It is a curious feature of logic that statements which refer to the whole of a class do not actually tell us whether there are any members of that class.
All cats are selfish.
(This tells us that if there are such things as cats, then they are selfish. It does not imply that there are cats, any more than the existence of unicorns could be deduced from a similar statement about them.)
Statements which tell us about some of a class, however, do imply the existence of members of the class.
Some cats are selfish.
(This tells us that there are such things as cats, and that some of them are selfish.)
The existential fallacy occurs when we draw a conclusion which implies existence from premises which do not imply that. If our premises are universal telling us about ‘all’ or ‘none’, and our conclusion is a particular one telling us about ‘some’, we have committed the fallacy.
All UFOs are spaceships, and all spaceships are extraterrestrial, so so UFOs are extraterrestrial.
(This seems harmless enough, but it is not valid. We could have said all UFOs were extraterrestrial, but by limiting it to some we imply that they exist.)
It seems puzzling that we can be more entitled to say that all are, than to claim that only some are. We can console ourselves with the thought that perhaps we have to know some of them to start talking about the features which apply to some but not the others. The universal statements, by not sorting any out, carry no such implication.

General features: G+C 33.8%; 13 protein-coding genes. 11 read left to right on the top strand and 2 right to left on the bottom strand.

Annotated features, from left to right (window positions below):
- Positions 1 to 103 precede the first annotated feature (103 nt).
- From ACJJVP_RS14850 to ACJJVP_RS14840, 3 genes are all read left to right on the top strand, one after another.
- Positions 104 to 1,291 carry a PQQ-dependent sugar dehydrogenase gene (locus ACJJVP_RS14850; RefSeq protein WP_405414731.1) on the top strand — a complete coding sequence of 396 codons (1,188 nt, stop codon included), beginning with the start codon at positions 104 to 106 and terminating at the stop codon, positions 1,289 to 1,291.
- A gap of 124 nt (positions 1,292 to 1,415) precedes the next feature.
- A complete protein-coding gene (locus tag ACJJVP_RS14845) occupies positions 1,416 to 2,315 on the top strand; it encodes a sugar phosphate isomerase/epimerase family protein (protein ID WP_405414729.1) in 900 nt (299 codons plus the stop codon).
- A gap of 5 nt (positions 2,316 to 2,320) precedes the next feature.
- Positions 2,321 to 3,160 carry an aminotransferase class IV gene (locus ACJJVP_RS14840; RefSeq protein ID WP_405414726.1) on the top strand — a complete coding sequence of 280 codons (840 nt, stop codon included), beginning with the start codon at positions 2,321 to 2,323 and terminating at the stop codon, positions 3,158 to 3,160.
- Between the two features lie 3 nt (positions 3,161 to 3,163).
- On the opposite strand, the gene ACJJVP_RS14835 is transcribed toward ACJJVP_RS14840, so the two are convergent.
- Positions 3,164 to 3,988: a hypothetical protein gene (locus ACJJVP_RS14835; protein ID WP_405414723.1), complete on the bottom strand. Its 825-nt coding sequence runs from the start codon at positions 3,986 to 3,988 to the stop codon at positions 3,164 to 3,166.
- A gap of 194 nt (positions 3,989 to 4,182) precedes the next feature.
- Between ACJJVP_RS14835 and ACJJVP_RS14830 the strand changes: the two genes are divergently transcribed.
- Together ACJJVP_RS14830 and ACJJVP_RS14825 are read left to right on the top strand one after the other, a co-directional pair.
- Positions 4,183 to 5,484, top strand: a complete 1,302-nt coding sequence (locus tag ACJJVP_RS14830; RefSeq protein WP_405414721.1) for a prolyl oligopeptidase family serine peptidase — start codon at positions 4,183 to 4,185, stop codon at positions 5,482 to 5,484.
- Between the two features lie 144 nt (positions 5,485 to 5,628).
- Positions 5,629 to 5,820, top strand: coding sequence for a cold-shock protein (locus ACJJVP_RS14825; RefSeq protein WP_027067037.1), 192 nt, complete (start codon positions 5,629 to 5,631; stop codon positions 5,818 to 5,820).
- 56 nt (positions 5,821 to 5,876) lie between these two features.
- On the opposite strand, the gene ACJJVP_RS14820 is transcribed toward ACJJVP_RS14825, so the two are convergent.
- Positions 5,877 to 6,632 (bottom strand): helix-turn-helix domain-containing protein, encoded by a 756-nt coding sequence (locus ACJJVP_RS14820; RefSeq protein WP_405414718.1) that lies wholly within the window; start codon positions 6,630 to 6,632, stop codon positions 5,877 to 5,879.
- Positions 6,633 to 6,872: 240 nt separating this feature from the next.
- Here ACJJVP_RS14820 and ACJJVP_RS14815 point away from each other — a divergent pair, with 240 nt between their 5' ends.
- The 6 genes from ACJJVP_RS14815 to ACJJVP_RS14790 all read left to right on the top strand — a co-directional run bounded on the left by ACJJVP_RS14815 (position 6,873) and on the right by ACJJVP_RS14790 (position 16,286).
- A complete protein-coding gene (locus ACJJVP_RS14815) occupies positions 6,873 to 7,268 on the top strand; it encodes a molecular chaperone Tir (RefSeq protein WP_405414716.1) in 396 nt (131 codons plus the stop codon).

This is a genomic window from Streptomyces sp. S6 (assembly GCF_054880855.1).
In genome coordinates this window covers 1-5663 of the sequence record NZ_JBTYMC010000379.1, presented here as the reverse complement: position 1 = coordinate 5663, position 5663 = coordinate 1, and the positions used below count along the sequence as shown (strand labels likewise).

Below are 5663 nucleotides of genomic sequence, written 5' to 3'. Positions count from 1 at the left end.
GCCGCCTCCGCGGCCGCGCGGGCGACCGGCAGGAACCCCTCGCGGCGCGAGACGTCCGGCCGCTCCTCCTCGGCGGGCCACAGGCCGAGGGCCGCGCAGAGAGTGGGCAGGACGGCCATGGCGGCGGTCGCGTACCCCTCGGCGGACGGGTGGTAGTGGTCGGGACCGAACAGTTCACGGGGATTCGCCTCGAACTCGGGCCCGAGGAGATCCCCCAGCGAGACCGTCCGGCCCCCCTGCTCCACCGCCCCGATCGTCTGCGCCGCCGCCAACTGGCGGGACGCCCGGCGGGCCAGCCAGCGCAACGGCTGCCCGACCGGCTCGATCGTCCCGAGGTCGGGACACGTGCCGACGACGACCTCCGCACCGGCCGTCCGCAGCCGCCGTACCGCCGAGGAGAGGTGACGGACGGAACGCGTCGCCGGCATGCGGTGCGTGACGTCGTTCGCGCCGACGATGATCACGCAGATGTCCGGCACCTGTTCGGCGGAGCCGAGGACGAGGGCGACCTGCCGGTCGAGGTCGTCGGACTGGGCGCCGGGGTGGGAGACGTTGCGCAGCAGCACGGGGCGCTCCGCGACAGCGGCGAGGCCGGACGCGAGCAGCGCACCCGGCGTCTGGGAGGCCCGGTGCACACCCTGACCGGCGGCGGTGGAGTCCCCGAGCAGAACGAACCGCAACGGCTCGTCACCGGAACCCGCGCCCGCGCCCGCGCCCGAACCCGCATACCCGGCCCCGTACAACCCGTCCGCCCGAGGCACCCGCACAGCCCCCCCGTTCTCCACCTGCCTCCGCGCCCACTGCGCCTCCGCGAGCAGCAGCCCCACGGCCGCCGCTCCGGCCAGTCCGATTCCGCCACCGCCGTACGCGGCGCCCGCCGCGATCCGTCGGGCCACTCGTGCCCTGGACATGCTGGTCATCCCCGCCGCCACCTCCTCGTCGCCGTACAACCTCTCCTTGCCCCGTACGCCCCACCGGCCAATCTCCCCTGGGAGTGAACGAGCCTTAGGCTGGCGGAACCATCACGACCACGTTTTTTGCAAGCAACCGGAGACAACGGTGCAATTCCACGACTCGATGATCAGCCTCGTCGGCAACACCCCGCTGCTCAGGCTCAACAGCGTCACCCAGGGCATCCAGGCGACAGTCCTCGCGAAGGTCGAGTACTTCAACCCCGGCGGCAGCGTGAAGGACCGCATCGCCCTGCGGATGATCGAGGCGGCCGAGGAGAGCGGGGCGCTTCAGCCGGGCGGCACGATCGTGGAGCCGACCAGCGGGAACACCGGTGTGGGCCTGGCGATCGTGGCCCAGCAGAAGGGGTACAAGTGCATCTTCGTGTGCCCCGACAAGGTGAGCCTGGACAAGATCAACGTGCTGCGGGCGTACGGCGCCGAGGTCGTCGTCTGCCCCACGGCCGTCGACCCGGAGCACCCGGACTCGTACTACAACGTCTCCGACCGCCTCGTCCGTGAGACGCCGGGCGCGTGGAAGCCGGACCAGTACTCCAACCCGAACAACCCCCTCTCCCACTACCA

The fallacy consists of putting into the conclusion something for which no evidence was offered, namely the presumption that what is being talked about actually exists. By going beyond the evidence, we enter into the territory of the fallacy.
All policemen are tall people, and no honest Welshmen are tall people, so some honest Welshmen are not policemen.
(Alas, no evidence has been produced to show that there is such a thing as an honest Welshman.)
A conclusion about all honest Welshmen would have been acceptable, because it would refer only to any who might exist.
The existential fallacy is clearly the domain of those who wish to engage in rational discourse about astral forces and demonic entities but who suffer from the minor disadvantage that there is no evidence that any of these things exist at all. Statements are made telling what the things must be like if they do exist, and somehow we begin to encounter claims made about some of them. At that point, unknown to the audience, the assumption of real existence has been slipped in without evidence, like an ace dropped furtively from the sleeve.
All psychic entities are affected by human emotions, but some of them are more sensitive than others, and tend to be aroused by fear a hatred.
(And the same is true of invisible frogs, spotted Saturnians and warm-hearted Swedes. Before you can start sorting them out, you must first catch your hare.)
Use of the existential fallacy is surprisingly easy. Most audiences will respect your modest claims if you move down from assertions about all things to claims made for only some of them. This readiness is the gate through which you can drive a coach and six loaded with fairies and hobbits, ectoplasm and elementals. The malleability of human nature and the perfectibility of man went through the same gate long ago.
The above article is from the book How To Win Every Argument by Madsen Pirie. The article is only for educational and informative purposes to explain and understand formal logic and logical fallacies. It is a great book, definitely worth a read!